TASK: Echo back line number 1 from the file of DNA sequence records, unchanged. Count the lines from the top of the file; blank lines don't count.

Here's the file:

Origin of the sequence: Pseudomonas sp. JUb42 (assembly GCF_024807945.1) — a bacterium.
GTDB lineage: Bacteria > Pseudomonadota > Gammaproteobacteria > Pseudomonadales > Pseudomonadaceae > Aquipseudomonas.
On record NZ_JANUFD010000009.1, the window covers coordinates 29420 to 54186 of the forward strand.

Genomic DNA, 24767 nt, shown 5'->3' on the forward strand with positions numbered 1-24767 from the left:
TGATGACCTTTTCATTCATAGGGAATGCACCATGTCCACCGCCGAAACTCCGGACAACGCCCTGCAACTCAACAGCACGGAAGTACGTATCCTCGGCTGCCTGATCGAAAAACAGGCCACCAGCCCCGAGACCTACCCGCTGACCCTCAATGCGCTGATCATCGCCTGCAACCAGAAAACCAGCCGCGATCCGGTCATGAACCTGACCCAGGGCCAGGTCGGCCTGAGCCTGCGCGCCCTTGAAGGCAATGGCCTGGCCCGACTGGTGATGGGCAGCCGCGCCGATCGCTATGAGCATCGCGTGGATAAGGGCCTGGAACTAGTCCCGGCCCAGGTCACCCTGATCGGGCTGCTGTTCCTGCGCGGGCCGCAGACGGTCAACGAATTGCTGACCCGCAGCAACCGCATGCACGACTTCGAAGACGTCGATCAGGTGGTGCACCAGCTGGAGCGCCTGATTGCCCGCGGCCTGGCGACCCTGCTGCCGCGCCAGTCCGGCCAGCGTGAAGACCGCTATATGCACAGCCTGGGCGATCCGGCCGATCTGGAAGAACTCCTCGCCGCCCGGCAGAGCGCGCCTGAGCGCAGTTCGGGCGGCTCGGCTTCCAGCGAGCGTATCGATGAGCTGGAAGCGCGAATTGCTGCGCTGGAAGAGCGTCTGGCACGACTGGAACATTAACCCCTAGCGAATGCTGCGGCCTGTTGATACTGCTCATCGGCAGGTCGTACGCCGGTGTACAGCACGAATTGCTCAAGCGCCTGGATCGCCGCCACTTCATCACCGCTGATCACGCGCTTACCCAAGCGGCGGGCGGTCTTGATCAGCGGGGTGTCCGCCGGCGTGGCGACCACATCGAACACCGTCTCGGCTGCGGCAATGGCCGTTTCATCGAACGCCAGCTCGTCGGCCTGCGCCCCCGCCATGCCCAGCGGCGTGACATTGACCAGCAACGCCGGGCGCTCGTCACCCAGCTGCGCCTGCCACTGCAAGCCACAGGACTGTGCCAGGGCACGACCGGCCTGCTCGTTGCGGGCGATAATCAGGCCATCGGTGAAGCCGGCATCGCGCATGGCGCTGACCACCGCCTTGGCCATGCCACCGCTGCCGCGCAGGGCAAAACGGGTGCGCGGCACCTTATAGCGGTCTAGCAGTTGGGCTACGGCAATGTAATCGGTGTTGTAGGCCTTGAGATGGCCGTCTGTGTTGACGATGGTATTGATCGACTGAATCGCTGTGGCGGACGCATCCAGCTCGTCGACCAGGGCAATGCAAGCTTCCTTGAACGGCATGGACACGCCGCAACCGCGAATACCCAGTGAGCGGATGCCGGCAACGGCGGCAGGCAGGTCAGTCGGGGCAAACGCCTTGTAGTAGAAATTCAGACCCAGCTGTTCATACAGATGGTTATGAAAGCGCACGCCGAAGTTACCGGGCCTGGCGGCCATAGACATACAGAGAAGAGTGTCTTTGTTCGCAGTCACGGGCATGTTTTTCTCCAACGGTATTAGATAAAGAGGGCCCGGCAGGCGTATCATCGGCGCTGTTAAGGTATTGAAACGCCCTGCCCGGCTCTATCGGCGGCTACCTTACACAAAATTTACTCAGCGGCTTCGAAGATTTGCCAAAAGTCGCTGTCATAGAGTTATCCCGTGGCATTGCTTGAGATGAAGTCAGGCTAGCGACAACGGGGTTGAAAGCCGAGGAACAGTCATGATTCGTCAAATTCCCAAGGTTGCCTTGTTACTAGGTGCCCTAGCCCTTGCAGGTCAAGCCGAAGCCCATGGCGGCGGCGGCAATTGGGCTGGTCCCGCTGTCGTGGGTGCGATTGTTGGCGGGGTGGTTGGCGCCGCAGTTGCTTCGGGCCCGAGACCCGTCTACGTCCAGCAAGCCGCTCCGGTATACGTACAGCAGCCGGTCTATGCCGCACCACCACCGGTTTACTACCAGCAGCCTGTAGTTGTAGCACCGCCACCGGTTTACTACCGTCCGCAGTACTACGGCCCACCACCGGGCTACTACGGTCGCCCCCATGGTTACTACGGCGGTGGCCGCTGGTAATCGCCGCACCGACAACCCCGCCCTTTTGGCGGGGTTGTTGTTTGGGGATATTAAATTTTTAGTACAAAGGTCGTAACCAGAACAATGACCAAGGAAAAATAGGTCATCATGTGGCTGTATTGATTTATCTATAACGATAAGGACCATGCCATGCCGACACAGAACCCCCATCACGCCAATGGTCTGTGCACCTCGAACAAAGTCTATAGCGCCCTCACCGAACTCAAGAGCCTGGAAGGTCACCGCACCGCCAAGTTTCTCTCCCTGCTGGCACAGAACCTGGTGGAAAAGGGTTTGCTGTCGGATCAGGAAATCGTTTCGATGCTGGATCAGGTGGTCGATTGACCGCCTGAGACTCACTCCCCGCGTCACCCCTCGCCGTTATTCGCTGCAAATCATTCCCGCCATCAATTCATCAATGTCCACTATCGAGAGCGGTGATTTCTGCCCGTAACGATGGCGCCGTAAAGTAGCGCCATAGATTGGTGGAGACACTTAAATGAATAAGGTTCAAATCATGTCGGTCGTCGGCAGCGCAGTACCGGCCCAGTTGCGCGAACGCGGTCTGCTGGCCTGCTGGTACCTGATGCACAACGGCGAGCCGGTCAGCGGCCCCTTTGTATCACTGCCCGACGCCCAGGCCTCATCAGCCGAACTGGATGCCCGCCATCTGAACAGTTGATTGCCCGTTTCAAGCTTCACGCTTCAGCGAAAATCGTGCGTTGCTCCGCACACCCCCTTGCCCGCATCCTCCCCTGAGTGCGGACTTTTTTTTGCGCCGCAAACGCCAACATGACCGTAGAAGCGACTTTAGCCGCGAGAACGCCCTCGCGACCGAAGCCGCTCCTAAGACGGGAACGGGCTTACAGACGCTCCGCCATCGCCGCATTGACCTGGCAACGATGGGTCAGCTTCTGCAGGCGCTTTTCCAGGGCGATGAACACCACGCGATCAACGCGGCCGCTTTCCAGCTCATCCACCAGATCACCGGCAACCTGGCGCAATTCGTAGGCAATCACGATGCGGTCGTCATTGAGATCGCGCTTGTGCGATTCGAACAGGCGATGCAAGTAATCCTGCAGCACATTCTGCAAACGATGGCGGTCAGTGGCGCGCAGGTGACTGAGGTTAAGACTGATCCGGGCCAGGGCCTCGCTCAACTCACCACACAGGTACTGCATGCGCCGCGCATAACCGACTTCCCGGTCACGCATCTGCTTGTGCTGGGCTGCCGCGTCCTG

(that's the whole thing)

Origin of the sequence: Pseudomonas sp. JUb42 (assembly GCF_024807945.1) — a bacterium.